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Nussbaum v. Hetzer

Decided: October 4, 1948.


For affirmance: Chief Justice Vanderbilt and Justices Case, Heher, Wachenfeld and Burling. For reversal: None.

Per Curiam

The decree appealed from is affirmed for the reasons expressed in the opinion filed in the court below by Vice Chancellor Grimshaw.

On appeal from a decree of the Court of Chancery advised by Vice Chancellor Grimshaw, who filed the following opinion. "For several months prior to May 8, 1947, the defendants, Joseph Hetzer and Mary, his wife, had operated a retail store for the sale of children's clothing, in the Village of Ridgewood. Being desirous of selling the business, the Hetzers engaged the services of a business broker who contacted the complainant, Nussbaum. Nussbaum, a man of about sixty-five years of age, had conducted successfully several retail businesses. He testified that because of his age he desired to do less work and was looking for a business which would produce enough income to support him and his wife and at which he would not be required to spend long hours. Accordingly, upon learning of the desire of Hetzer to sell, Nussbaum went to Ridgewood to investigate.

"Hetzer named a price of $10,500.00. Nussbaum told Hetzer that he was interested principally in the income from the business. Hetzer then stated that the sales averaged between $700.00 and $800.00 per week and he would guarantee sales of $500.00 per week. Nussbaum asked to see the records and was told that they were at Hetzer's home and would be produced. The sales records consisted of sales slips on which were recorded the individual purchases. There were no other records.

"After some further discussion, Nussbaum agreed to purchase the business for $10,000.00, provided Hetzer would guarantee an average weekly sales volume of at least $500.00. This was satisfactory to Hetzer and the next day the parties met at the office of Benjamin Greene, an attorney-at-law, who is the son-in-law of Nussbaum. Greene asked for Hetzer's sales records and was given a copy book in which appeared a series of columns of figures, mostly without identifying marks. Hetzer stated that the book contained the totals of weekly sales since the commencement of the business. He said that the totals had been taken from the individual slips. Greene asked for the supporting slips and was told by Hetzer that the slips were then at his home but would be left at the store. The slips were never produced. Greene excused his failure to press for the production of the slips by the statement that he was ill at the time.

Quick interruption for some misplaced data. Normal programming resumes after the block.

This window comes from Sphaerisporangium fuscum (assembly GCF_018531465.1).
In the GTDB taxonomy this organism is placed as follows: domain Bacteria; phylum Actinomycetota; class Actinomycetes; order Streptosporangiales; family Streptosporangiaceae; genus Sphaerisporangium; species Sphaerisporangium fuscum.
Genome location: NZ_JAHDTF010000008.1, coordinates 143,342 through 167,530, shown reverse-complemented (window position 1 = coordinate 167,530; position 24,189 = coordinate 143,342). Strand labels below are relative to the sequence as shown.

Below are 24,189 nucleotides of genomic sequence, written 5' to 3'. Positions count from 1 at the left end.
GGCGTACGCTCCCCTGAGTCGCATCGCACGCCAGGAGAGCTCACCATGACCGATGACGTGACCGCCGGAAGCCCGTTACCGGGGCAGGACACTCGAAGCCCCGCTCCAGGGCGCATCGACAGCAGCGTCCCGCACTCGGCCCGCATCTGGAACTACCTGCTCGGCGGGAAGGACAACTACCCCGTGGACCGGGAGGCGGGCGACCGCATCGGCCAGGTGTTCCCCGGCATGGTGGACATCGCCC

"At the hearing Hetzer testified that he destroyed the sales slips before the transaction was closed. When pressed to account for such extraordinary behavior, Hetzer said that Nussbaum had not asked for the slips and he destroyed them because they were of no further use to him. I do not believe Hetzer's statement. Both Nussbaum and Greene testified that they asked for the sales slips. Nussbaum was largely interested in the income from the enterprise. And, in spite of the amazing confidence they apparently had in Hetzer's good faith, it is inconceivable that Nussbaum and Greene would have failed to ask for the only records Hetzer had. I am satisfied that Hetzer destroyed the sales records because they would not support the entries in the book.